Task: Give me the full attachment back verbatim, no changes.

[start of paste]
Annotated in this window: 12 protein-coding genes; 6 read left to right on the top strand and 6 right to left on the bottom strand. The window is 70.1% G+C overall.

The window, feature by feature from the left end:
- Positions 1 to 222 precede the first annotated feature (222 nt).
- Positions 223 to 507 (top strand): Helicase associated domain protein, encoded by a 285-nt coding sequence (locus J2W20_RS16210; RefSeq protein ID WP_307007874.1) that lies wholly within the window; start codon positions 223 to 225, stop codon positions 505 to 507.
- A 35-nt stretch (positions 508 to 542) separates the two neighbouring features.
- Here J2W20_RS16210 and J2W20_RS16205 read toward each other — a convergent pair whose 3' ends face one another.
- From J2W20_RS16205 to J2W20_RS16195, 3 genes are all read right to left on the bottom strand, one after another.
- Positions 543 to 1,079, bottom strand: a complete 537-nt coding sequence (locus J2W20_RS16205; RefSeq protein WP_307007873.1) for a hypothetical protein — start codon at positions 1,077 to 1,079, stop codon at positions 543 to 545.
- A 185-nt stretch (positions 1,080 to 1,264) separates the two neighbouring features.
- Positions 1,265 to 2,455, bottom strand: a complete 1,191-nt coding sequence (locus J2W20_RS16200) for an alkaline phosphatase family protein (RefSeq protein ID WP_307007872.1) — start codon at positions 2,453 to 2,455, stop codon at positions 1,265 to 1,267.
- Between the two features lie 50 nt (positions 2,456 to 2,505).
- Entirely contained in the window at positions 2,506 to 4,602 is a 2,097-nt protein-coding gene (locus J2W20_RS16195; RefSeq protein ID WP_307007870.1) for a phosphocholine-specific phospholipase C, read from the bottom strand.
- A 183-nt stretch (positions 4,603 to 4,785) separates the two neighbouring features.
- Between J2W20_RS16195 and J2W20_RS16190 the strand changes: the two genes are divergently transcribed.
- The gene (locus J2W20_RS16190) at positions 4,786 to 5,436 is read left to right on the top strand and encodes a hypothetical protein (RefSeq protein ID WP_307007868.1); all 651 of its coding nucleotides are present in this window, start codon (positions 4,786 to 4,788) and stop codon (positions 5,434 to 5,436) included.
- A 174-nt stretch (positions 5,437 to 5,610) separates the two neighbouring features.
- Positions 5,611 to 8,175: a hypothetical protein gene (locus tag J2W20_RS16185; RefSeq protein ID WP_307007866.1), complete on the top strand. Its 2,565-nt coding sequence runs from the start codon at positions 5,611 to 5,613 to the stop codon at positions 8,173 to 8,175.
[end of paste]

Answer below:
Annotated in this window: 12 protein-coding genes; 6 read left to right on the top strand and 6 right to left on the bottom strand. The window is 70.1% G+C overall.

The window, feature by feature from the left end:
- Positions 1 to 222 precede the first annotated feature (222 nt).
- Positions 223 to 507 (top strand): Helicase associated domain protein, encoded by a 285-nt coding sequence (locus J2W20_RS16210; RefSeq protein ID WP_307007874.1) that lies wholly within the window; start codon positions 223 to 225, stop codon positions 505 to 507.
- A 35-nt stretch (positions 508 to 542) separates the two neighbouring features.
- Here J2W20_RS16210 and J2W20_RS16205 read toward each other — a convergent pair whose 3' ends face one another.
- From J2W20_RS16205 to J2W20_RS16195, 3 genes are all read right to left on the bottom strand, one after another.
- Positions 543 to 1,079, bottom strand: a complete 537-nt coding sequence (locus J2W20_RS16205; RefSeq protein WP_307007873.1) for a hypothetical protein — start codon at positions 1,077 to 1,079, stop codon at positions 543 to 545.
- A 185-nt stretch (positions 1,080 to 1,264) separates the two neighbouring features.
- Positions 1,265 to 2,455, bottom strand: a complete 1,191-nt coding sequence (locus J2W20_RS16200) for an alkaline phosphatase family protein (RefSeq protein ID WP_307007872.1) — start codon at positions 2,453 to 2,455, stop codon at positions 1,265 to 1,267.
- Between the two features lie 50 nt (positions 2,456 to 2,505).
- Entirely contained in the window at positions 2,506 to 4,602 is a 2,097-nt protein-coding gene (locus J2W20_RS16195; RefSeq protein ID WP_307007870.1) for a phosphocholine-specific phospholipase C, read from the bottom strand.
- A 183-nt stretch (positions 4,603 to 4,785) separates the two neighbouring features.
- Between J2W20_RS16195 and J2W20_RS16190 the strand changes: the two genes are divergently transcribed.
- The gene (locus J2W20_RS16190) at positions 4,786 to 5,436 is read left to right on the top strand and encodes a hypothetical protein (RefSeq protein ID WP_307007868.1); all 651 of its coding nucleotides are present in this window, start codon (positions 4,786 to 4,788) and stop codon (positions 5,434 to 5,436) included.
- A 174-nt stretch (positions 5,437 to 5,610) separates the two neighbouring features.
- Positions 5,611 to 8,175: a hypothetical protein gene (locus tag J2W20_RS16185; RefSeq protein ID WP_307007866.1), complete on the top strand. Its 2,565-nt coding sequence runs from the start codon at positions 5,611 to 5,613 to the stop codon at positions 8,173 to 8,175.